Nepal to push for more Indian investments
- Nepal-India trade treaty review meeting
-, NEW DELHI
Aug 9, 2018-
The government is proposing to attract Indian investment in the Nepal-Indian Trade Treaty itself as two sides sit for a comprehensive review of bilateral trade in New Delhi starting Thursday.
While promotion of exports from Nepal and trade facilitation are also amongst the agenda, Nepali side will focus more on Indian investments to balance trade between the two countries during the meeting scheduled for August 9-10.
Government officials said trade deficit with India could be addressed if Nepal gets more investments from India. They are of the view that without bringing investments from India, import substitution and bringing down the alarming trade deficit with southern neighbour is not possible.
Trade Treaty Review Technical Committee Chairman Ravi Shanker Sainju said, “Indian investment in Nepal will also allow us to get easy access to Indian value chain and market.”
With the rising trade gap between the two countries, Nepal seeks India’s cooperation to reduce its trade imbalance.
In the first 11 months of the last fiscal year, Nepal’s exports to India stood at Rs42.34 billion while imports from India were Rs731 billion.
Nepal has not received major Indian FDI in manufacturing sector since long. In the early 90s, it was manufacturing sector that saw huge investments from Indian MNCs like Dabur, Asian Paints, Unilever who entered Nepal to set up joint ventures (JVs), or wholly owned subsidiaries.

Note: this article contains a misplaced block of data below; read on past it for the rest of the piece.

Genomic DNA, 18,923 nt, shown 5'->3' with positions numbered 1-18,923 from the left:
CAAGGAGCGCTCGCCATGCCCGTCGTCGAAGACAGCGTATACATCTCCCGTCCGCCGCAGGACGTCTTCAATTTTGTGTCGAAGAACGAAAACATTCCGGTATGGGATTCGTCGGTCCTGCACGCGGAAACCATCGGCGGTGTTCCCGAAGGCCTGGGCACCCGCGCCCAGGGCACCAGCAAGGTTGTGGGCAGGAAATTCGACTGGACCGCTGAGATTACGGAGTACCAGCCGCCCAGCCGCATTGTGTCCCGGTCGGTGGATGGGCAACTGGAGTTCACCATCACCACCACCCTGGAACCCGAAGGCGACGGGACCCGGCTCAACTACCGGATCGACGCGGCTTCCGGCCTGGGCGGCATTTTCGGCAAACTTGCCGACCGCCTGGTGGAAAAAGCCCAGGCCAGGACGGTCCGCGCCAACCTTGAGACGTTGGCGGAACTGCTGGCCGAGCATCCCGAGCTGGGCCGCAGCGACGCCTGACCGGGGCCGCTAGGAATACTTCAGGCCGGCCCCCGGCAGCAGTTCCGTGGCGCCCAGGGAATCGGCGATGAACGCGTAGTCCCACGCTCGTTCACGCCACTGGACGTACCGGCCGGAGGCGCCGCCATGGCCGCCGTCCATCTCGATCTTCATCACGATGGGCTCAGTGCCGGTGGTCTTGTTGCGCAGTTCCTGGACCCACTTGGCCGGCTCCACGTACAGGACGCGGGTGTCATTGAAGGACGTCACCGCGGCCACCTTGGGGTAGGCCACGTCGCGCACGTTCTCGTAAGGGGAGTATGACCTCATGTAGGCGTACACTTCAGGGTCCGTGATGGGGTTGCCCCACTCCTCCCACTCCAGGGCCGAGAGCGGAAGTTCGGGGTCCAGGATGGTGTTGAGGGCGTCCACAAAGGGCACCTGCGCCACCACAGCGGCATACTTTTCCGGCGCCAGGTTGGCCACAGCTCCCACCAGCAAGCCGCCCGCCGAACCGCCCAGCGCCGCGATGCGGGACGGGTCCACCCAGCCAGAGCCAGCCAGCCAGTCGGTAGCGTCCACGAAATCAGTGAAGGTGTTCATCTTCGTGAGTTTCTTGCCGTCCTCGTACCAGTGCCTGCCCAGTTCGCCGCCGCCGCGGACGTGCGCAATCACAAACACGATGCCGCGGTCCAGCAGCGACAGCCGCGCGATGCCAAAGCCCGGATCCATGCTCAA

While manufacturing sector still accounts 20 percent of the total Indian FDI in Nepal, energy sector is where majority of Indian investments came in the last decade.
Former Finance Secretary Rameshore Khanal sees merit in the government proposal.
“Nepal needs to be plugged into Indian value chain in order to reduce the huge trade deficit, create employment and ensure sustainable growth,” said Khanal.
Nepal and India agreed to review the existing bilateral trade treaty during a secretary-level meeting of India-Nepal Inter Government Committee (IGC) on Trade, Transit and Co-operation held earlier in April.
Nepal’s trade deficit significantly rose after the revision of the Trade Treaty in 2002 that removed some of the incentives given to Nepali products by the Treaty of Trade (1996). During the meeting in April, Nepal mentioned revising the Trade Treaty of 2009 that was renewed in 2016 without any review.
Commerce Ministry officials said the two countries would try to reach an agreement in principle to identify the necessary areas to be included and points to be revised in the treaty during the meeting in Delhi.
“Then a study would be conducted on economic possibilities and the impact after holding discussions with the concerned stakeholders,” said Sainju, joint-secretary at Ministry of Industry, Commerce and Supplies.
A senior Indian official said the issues to be amended would be discussed once the meeting begins.
“The discussions would weigh the interests of the two countries, and the issues that need to be amended will be known as the discussions progress,” he said.
Commerce Ministry officials said introduction of additional provisions made during the renewal of the Treaty of Trade in 2002 by tying-up preferences of duty exemption for primary products with principle of reciprocity, multiple qualifying criteria on Rules of Origin (RoO), change in classification of tariff heading and inclusion of fixed quota for the selected Nepali articles while entering into India are some of the issues that led to widening trade imbalance with India.
In addition, India’s Duty Free Tariff Preference (DFTP) provision which gives than 96 percent of India’s total tariff lines duty free for all LDCs’ products also eroded the preferential tariff margin to export items of Nepal, according to Nepali officials. “These issues will be extensively discussed during the meeting,” said officials.
Published: 09-08-2018 08:28